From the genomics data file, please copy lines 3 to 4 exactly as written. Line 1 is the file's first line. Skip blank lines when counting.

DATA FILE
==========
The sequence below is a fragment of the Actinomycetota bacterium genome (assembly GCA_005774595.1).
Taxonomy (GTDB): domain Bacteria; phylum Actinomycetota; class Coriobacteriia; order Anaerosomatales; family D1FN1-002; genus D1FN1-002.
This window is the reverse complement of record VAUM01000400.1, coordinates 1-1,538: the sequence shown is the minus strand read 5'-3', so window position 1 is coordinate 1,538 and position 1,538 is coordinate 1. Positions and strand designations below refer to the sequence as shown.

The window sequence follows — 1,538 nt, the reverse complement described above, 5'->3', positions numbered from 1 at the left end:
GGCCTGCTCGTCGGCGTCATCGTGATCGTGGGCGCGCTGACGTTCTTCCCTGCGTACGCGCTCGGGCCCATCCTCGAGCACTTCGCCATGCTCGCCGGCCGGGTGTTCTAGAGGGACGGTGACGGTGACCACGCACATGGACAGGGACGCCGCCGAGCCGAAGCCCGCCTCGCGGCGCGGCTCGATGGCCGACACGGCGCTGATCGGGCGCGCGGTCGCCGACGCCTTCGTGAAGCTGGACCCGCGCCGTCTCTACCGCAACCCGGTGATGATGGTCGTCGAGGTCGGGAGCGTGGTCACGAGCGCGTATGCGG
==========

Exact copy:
This window is the reverse complement of record VAUM01000400.1, coordinates 1-1,538: the sequence shown is the minus strand read 5'-3', so window position 1 is coordinate 1,538 and position 1,538 is coordinate 1. Positions and strand designations below refer to the sequence as shown.

The window sequence follows — 1,538 nt, the reverse complement described above, 5'->3', positions numbered from 1 at the left end: